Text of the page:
A rugged, whitewater river flowing northward through deep canyons, the New River is among the oldest rivers on the continent. New River Gorge National River in West Virginia encompasses over 70,000 acres of land along the New River, is rich in cultural and natural history, and offers an abundance of scenic and recreational opportunities.
Big Southern Butte is one of two domes rising from a sea of basalt near the center of the eastern Snake River Plain in Idaho. The butte is one of the largest volcanic domes in the world, but at 300,000 years old it is also one of the youngest. Hikers who trek to the 7,550-foot high summit are rewarded with spectacular panoramic views. Photo by Devin Englestead, BLM Upper Snake Wildlife Biologist.
First light at Bosque del Apache National Wildlife Refuge in New Mexico. Established in November 22, 1939, the refuge has provided a critical stopover and wintering spot for thousands of sandhill cranes, geese and other waterfowl for 75 years. Bosque del Apache's sandhill crane population has multiplied from 18 birds in the 1840s to more than 20,000 birds today. Photo by Kim Hang Dessoliers (www.sharetheexperience.org).
AMERICA'S GREAT OUTDOORS: Secretary Salazar Announces $8.4 million in Tribal Historic Preservation Grants
Office of the Secretary
WASHINGTON -- Secretary of the Interior Ken Salazar today announced $8.4 million in grants to 131 American Indian tribes to support Tribal Historic Preservation Offices under the National Historic Preservation Act. The National Park Service awards grants to these tribes to assist in carrying out national historic preservation program responsibilities on tribal lands.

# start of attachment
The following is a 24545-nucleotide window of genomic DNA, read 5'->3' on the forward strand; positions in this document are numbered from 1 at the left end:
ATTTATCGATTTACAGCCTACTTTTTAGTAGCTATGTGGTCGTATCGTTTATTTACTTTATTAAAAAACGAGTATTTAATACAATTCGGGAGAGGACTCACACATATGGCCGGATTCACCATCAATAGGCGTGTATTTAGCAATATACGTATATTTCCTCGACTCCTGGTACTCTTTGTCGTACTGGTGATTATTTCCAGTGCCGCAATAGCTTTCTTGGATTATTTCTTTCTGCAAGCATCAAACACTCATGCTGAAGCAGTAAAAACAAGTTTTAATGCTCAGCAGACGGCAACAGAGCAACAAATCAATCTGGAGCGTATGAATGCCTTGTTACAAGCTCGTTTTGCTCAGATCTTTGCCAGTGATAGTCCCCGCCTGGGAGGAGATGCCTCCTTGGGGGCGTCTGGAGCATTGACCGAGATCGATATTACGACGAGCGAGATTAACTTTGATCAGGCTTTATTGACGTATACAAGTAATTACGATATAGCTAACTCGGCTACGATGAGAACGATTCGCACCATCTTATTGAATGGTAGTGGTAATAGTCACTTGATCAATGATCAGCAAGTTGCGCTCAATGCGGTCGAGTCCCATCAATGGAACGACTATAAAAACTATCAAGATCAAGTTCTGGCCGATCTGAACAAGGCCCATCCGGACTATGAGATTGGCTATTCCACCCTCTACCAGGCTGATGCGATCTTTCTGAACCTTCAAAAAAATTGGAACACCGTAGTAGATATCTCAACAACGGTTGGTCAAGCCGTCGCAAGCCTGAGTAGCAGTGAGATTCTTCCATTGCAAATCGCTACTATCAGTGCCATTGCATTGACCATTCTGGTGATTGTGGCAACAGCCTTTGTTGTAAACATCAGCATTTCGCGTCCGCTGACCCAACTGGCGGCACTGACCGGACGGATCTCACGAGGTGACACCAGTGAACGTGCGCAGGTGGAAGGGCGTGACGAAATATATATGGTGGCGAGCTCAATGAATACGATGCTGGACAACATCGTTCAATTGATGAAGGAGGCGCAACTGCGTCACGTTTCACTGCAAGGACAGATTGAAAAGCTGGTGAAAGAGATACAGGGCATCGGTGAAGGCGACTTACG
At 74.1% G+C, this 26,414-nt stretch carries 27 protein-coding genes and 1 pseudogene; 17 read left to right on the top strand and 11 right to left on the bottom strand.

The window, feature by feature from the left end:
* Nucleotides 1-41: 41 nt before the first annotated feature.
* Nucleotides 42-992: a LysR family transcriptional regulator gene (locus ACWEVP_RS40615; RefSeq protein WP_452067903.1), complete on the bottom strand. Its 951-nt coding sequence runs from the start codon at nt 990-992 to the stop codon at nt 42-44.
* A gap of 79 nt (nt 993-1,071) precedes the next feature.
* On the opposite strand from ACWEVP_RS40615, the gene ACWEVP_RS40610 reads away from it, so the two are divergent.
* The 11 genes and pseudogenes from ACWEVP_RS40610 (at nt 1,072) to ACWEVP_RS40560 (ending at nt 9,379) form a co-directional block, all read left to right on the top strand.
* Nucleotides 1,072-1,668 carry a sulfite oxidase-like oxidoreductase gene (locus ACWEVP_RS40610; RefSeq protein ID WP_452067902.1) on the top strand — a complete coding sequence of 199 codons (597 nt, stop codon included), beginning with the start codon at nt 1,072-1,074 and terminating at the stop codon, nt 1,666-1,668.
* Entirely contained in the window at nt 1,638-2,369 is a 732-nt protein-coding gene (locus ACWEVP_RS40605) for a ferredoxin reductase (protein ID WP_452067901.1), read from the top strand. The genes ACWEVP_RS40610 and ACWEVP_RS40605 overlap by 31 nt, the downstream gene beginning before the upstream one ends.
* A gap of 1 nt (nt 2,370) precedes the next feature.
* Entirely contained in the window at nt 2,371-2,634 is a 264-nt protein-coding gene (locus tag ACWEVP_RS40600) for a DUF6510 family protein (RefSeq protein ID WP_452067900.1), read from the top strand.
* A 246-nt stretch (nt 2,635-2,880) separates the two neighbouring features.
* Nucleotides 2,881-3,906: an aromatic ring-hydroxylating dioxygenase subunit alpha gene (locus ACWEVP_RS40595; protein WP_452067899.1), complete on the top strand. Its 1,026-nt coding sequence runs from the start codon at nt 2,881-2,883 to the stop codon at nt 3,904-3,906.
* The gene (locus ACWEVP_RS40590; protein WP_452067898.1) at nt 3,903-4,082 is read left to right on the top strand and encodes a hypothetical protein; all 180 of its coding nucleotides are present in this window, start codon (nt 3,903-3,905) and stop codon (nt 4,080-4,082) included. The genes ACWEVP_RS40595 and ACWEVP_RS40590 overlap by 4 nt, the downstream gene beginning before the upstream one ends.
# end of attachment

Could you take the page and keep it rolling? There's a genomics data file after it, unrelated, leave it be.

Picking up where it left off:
“The participation of American Indians in the national historic preservation program is a major step forward in how we tell the story of our land and its people,” Secretary Salazar said. “These grants will help tribes recount their histories that date back centuries before Europeans set foot on this continent. As they tell the story, all Americans can gain a greater appreciation of their rich traditions and cultures.”
Tribes can use the grants to fund projects such as nominations to the National Register of Historic Places, preservation education, architectural planning, historic structure reports, community preservation plans, and bricks-and-mortar repair to buildings. The grants are derived from revenues from federal oil leases on the Outer Continental Shelf and can help catalyze private and non-federal investment in historic preservation efforts nationwide.
“Increased attention to the preservation of significant tribal places, as well as tribal culture and tradition, is important to all Americans,” said National Park Service Director Jonathan B. Jarvis. “This grant program provides important funding to protect the cultures of the first Americans.”